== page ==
Equality in the workplace #SolicitorChat with The Law Society.

8 March is International Women’s Day, celebrating women’s achievements, raising awareness against bias and striving for equality.

In 2021, equality in the workplace should be a given, but how can you be sure you’re being treated equally and what should you do if you believe you’re not?

Lucy Densham Brown provided answers to these and more live on Twitter this morning during #SolicitorChat.

Join The Law Society and other firms discussing on Thursday mornings 0900-1000.

 What is classed as gender discrimination in the workplace?

Discrimination can be direct, such as only offering bonuses to men, or indirect, such as giving bonuses to employees who work late hours which may discriminate against working mothers. Indirect can be permitted if an employer can show there is a good reason for the policy.

Gender or sex discrimination law protects employees and job applicants from discrimination by less favourable treatment because of their sex, and from harassment or victimisation.

I think I am suffering sex discrimination at work. What can I do?

First you should try speaking to someone at your work; either your line manager, or your HR administrator. This can be difficult, especially if the discrimination is coming from someone senior in the company. Your company may have a helpline – some large businesses do.

If you are worried, a lawyer can give you advice on who best to speak to, and guide you through the process. There are also free helplines you can contact initially for advice, such as Citizen’s Advice.

Can my employer make me redundant whilst on maternity leave?

Yes, technically an employer can. However, this brings into play a rare example of positive discrimination in action. If you are made redundant whilst on maternity leave you are entitled to be offered a suitable alternative vacancy (where one is available).

If more than one potentially redundant person could be offered that role, the employee on maternity leave is automatically entitled to it in preference to her colleagues. If you consider you may be being treated unfairly because of your maternity, you should seek legal advice.

Can my employer insist I return to the office if lockdown childcare commitments make this impossible?

The government has extended the furlough scheme to make it available for people who cannot work because of their childcare commitments. However this is at the employer’s discretion, although they are advised to consider genuine requests for furlough.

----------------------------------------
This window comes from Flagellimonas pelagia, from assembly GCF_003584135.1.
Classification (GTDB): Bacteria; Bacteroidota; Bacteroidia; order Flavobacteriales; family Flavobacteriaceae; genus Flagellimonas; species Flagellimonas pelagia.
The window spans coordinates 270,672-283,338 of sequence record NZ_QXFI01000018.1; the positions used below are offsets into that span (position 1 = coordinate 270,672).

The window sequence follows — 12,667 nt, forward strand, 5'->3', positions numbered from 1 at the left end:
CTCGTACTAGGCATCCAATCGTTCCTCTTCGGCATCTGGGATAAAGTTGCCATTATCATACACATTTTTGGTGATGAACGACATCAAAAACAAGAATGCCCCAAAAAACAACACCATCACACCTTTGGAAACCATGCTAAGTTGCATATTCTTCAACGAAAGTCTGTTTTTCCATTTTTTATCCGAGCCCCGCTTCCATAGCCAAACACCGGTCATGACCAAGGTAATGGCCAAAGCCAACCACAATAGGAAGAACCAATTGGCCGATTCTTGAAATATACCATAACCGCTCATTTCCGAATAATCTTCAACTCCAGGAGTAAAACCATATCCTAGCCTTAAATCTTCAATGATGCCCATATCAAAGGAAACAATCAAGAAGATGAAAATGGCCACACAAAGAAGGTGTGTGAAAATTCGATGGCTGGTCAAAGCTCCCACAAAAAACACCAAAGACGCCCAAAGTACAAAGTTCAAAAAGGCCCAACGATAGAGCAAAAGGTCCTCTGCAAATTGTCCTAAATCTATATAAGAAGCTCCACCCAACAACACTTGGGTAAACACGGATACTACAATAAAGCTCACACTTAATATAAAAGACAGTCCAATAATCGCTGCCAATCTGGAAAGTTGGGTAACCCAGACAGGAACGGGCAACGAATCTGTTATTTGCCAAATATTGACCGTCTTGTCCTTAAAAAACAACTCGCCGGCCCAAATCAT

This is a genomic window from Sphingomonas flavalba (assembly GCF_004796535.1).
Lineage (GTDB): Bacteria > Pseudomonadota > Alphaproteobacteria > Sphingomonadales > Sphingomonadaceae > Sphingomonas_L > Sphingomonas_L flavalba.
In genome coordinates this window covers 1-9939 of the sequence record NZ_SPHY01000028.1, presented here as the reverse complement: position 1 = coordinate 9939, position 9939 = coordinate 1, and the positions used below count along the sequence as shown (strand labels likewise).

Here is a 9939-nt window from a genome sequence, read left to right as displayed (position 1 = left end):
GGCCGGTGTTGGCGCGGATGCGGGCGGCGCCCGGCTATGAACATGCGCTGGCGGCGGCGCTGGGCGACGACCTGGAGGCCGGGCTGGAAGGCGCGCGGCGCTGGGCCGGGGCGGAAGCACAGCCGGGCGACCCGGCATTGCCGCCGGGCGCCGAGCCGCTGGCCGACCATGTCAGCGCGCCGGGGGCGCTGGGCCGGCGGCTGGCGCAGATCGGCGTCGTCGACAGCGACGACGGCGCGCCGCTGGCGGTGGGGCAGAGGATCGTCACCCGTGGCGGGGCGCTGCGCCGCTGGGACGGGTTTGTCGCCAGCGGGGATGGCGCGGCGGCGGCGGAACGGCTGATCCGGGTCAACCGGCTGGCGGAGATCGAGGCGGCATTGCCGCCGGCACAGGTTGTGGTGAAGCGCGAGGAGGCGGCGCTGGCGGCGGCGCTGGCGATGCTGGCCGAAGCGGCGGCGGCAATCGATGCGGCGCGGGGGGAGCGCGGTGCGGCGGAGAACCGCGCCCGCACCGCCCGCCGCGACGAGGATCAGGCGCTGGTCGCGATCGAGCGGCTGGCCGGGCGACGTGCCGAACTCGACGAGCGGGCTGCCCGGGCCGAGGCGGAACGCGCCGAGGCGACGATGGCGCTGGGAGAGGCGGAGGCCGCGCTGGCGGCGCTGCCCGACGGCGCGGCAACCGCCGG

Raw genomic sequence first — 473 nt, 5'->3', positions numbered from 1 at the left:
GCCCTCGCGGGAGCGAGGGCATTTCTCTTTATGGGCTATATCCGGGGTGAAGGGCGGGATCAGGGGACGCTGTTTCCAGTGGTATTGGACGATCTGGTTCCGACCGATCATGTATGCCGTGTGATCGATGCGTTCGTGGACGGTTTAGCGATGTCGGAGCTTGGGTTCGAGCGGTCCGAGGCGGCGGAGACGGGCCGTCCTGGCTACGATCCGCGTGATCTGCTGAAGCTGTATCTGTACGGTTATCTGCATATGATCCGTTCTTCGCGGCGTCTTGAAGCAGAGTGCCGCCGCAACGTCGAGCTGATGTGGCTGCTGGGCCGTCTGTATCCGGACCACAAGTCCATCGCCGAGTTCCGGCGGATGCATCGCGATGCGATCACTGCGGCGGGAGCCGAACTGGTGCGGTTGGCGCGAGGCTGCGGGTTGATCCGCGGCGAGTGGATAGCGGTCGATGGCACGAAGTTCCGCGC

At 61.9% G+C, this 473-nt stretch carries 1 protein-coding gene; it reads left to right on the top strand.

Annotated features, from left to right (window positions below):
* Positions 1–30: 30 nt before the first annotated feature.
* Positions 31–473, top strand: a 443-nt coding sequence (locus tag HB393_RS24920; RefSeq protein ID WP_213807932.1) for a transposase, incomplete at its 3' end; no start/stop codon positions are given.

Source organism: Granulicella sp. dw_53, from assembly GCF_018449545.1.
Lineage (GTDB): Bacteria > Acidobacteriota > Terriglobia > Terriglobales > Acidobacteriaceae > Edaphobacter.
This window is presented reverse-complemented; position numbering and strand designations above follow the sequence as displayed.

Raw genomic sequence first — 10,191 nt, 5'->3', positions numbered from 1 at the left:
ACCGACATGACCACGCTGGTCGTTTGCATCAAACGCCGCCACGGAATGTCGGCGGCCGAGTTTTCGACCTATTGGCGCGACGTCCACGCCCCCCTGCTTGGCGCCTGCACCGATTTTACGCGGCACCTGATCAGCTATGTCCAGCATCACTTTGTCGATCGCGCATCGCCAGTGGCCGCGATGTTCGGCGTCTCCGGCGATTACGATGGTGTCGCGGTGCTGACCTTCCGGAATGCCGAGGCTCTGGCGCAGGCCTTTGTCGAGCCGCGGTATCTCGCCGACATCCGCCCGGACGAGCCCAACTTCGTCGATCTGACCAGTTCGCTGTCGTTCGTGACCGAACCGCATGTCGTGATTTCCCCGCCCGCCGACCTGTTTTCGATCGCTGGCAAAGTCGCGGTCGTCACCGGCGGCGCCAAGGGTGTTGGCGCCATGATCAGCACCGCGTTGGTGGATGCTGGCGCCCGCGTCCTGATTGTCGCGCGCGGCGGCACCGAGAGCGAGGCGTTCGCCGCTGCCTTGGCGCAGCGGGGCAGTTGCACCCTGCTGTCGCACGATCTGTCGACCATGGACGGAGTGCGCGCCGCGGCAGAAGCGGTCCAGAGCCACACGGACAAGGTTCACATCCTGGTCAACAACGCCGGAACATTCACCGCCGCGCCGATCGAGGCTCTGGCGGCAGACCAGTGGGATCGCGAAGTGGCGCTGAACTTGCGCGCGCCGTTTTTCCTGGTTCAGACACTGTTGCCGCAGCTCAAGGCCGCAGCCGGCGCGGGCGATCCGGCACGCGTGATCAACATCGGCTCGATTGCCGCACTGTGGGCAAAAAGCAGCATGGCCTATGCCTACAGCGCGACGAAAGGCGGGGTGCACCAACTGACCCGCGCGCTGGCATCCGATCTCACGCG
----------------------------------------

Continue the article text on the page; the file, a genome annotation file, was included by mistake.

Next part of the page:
Employers are also encouraged to keep employees working from home wherever practicable. So if you can work from home, your employer should consider allowing this or allowing your or be furloughed full time or part time if necessary.

If though, an employer can show that they need you to physically be in the office for legitimate business reasons, then they may be able to require this of you as long as the requirement is not considered discriminatory.

As yet there is no case law on what might happen if an employer tries to force an employee to return to work whilst they have childcare responsibilities, despite the availability of the furlough scheme.

Ideally you should try to persuade your employer to consider all the options, rather than risk being a trial case. Your employer will be unlikely to want to be that trial case either.

How can employers ensure they are acting lawfully and avoiding gender discrimination?

Firstly, employers should give regular and substantial equality and diversity training to all employees. Employers should also seek to cultivate an open and welcoming environment that allows employees to feel safe, and able to speak to someone for help if they need it.

Employers should carefully consider the implications of any policies they propose in case they may indirectly discriminate against any protected category of staff, and seek legal advice on this if needed.

Finally, employers should ensure they have appropriate grievance procedures in place and protection for whistleblowers, but most import, genuinely listen to and investigate all complaints and concerns regarding discrimination in the workplace.

If you require any further information from any legal services, please contact any of our teams, whether individual services or business services.

The contents of this article are intended as guidance for readers. It can be no substitute for specific advice. Consequently we cannot accept responsibility for this information, errors or matters affected by subsequent changes in the law, or the content of any website referred to in this article. © Mundays LLP


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